Army troops ordered to carry ‘rules of engagement’ during combat
MANILA, Philippines — Army troops have been required to carry at all times a copy of the rules of engagement (ROE) in military operations.
At least seven rules, written on cards, provide the supposed “appropriate response” of soldiers in self-defense and in case of hostile or imminent attack, with the reminder to avoid “incidental injury or death of civilians and unintended damage to civilian objects.”
The top of the card carried the reminder, “Nothing in this ROE limits your right to take action to defend yourself and your unit.”
The Army commanding general, Lt. Gen. Emmanuel Bautista, ordered theissuance of two ID-sized laminated ROE cards to each of the tens of thousands of soldiers in the field and even those in the headquarters.
One card carried the rules in English and the other card carried a Filipino translation.
The soldiers were supposed to attach the ROE cards to their office IDs if they are in the headquarters or wear them together with their “dog tags” or place them in their wallets if they are in the field.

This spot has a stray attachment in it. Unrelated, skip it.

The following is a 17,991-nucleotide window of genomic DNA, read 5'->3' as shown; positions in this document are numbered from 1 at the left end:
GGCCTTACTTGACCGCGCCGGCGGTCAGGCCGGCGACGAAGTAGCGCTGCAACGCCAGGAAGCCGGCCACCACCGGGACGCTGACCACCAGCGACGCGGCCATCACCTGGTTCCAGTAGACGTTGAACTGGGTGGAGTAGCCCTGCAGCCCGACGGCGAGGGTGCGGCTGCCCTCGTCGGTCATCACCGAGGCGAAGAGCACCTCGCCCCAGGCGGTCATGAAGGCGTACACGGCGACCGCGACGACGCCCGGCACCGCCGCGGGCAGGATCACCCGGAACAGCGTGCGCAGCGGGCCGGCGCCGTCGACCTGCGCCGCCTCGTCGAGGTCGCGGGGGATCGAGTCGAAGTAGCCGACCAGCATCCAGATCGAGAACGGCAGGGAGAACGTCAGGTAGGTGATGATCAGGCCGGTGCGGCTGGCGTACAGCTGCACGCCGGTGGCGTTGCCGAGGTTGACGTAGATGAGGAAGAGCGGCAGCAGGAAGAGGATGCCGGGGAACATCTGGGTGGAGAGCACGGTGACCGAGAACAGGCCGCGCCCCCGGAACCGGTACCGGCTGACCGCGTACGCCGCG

Bautista said the reminder about the rules of engagement was part of the new counter-insurgency campaign Bayanihan which the Armed Forces of the Philippines formally implemented starting January 1, 2011.
“The ROE provide those who give political direction to military operations with a degree of confidence that the actions of military personnel are conducted within a legally defensible framework. They provide commanders and personnel with a clearly delineated set of responsibilities and operational constraints,” Bautista said.
Bautista issued ROE cards to his men in 2011 when he was then the commander of the Army’s 3rd Infantry Division based in Panay island.
He was appointed commanding general of the nearly 80,000-strong Army last November, succeeding retired Lieutenant General Arturo Ortiz.
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